Sacharja Cunningham ’19 is studying this fall semester with CIEE Ghana Arts and Sciences program in Legon where he is taking courses at the University of Ghana. Pascal Dafinis ’19 is also participating in the program. Cunningham will blog from Ghana throughout the semester. Following is his first post.
Knowing Where and with Whom I Stand
One of the most rewarding parts of my study abroad trip in Ghana so far was a workshop my program (CIEE) held about a week after we arrived in Ghana. The workshop consisted of activities that raised cultural awareness of ourselves as Americans, developed our cultural literacy of Ghana, and set the foundation for us to build cultural bridges.
The activity that proved most helpful for me was a small group discussion in which we used three concentric circles to map our comfort zones, stretching zones, and panic zones. The zones required me to be introspective about what environments I feel most content in, the ones I grow in as a result of challenges, and those that would jeopardize my wellbeing in some way.
I am learning, or confirming rather, that I feel like I belong the most in strong interpersonal relationships instead of in larger contexts such as a school, city, country, or continent even, which is the same feeling I have in the United States. I have had and still have trouble identifying with groups because of the many marginalized identities I have and my lived experiences. I constantly wonder what it means to think of “home” and “comfort zones” not in terms of physical places, but actual people. What does it mean that I think of “home” and “comfort zones” this way by necessity and by force, but not by choice? What are the limits and benefits to this?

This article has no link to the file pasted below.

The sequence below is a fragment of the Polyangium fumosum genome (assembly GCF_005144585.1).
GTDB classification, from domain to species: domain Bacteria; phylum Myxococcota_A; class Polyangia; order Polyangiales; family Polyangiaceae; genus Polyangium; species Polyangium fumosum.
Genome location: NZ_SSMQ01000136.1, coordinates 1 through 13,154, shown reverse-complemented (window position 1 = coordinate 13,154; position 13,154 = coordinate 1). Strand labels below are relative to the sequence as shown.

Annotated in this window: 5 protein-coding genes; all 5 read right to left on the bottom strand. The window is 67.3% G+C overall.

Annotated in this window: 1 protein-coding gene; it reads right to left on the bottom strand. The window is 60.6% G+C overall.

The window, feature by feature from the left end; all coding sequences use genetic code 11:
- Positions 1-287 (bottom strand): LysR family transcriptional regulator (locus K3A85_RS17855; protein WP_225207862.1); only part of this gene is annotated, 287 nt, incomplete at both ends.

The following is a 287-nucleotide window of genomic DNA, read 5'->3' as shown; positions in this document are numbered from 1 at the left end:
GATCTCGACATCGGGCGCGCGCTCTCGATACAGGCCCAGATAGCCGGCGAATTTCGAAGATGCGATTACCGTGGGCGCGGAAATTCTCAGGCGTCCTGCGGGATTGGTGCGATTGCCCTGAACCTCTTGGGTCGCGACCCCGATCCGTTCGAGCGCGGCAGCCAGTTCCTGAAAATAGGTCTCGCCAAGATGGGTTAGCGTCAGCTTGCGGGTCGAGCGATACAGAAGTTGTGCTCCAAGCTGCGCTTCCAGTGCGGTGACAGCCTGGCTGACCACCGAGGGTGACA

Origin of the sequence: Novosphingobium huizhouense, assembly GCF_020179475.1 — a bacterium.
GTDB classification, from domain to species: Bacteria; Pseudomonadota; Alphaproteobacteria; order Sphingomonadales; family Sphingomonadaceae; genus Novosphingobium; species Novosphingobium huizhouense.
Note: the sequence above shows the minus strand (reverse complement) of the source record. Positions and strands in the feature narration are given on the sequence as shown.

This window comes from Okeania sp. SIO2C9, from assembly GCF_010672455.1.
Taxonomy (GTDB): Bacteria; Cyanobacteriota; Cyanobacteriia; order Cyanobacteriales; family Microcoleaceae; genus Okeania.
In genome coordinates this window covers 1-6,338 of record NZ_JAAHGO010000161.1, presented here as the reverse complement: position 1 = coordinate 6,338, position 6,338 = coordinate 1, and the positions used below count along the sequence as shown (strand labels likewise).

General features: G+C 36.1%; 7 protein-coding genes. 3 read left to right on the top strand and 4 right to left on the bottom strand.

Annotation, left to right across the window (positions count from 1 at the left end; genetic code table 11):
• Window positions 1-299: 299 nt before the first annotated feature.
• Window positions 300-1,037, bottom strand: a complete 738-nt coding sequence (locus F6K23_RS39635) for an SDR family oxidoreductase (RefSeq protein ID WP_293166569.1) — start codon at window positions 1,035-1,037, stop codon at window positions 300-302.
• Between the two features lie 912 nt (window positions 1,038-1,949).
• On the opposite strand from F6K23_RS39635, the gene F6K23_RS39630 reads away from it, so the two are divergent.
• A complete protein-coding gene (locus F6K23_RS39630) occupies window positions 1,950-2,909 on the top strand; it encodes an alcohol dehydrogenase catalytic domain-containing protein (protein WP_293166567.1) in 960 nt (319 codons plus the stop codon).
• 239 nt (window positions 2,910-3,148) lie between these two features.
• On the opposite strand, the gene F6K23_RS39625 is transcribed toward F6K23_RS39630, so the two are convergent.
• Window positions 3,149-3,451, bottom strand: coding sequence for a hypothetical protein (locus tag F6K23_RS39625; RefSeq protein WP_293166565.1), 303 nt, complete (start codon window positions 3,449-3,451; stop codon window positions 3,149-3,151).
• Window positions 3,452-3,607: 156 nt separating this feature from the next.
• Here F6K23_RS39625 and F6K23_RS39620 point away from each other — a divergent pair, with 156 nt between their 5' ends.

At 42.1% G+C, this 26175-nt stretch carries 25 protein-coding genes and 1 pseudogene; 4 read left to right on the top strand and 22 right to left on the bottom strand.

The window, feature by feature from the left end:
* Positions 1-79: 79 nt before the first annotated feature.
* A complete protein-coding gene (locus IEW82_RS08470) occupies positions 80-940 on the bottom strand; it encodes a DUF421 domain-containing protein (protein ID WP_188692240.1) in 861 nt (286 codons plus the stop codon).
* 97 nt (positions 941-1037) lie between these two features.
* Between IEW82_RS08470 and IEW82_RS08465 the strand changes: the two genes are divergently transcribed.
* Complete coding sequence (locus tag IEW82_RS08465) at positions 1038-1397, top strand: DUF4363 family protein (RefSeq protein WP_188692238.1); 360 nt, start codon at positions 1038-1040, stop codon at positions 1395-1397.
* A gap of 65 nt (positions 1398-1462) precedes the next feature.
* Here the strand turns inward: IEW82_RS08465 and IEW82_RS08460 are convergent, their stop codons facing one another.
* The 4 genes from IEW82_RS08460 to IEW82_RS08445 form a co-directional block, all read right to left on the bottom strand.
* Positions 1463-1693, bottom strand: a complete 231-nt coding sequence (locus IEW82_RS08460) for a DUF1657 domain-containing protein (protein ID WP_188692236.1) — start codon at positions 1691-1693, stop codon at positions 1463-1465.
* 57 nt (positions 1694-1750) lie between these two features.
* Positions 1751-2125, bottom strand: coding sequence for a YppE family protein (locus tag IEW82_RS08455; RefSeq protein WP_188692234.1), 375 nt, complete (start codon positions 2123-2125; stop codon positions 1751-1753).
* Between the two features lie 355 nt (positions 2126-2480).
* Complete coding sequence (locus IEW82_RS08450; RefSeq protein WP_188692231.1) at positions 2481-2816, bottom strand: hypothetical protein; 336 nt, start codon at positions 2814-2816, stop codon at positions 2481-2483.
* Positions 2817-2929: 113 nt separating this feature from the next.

As this activity encouraged me to think of these questions, it also captured the essence of my study abroad goals. I wanted to study abroad to not only explore concepts including belonging and identity, but to understand how these two concepts in particular affect each other in different spaces across the world.
When thinking about themes such as solidarity and unity in my major, Africana Studies, it has felt disheartening to have built up a naive expectation to immediately feel like I belong in Ghana, at least in a racial sense. Recently, it has been liberating to accept that I do not and, perhaps, I was not meant to belong in Ghana. My racial identity that's defined by me not belonging in America also caused my lack of belonging in Ghana. So where and with whom do I stand to feel comfort in what is often an overwhelming feeling of displacement?
After the workshop, we were treated to our program’s welcome dinner and I experienced the answer to the question above. After enjoying a buffet-style meal and a live band at a restaurant, two other students and I made our way to the dance floor to join some Ghanaians. Eventually, one of the other students suggested we do the electric slide to the beat of the music and we did, capturing the attention of everyone in the restaurant.
Soon, a program staff member joined in and we all did the dance moves in unison with smiles on our faces and joyful confidence in our synchronized steps. The shared freedom we achieved through music and dance memorialized that night as one of the best ones so far. That proved to me that I can carry my comfort zone with me, no matter where I go, as long as I have other people of similar backgrounds with me.
These spaces where I feel I belong the most do not naturally exist. I realize that I actively create them with other people. Comfort becomes collaboration. I have come to realize that belonging is a matter of claiming kinship and emotional spaces both in the United States and in Ghana so far. Therefore, standing with someone becomes more validating, freeing, and comforting than standing somewhere in particular. So, rather than trying to find my place in the world, perhaps a much better mission while studying abroad is to find my people. At least for now.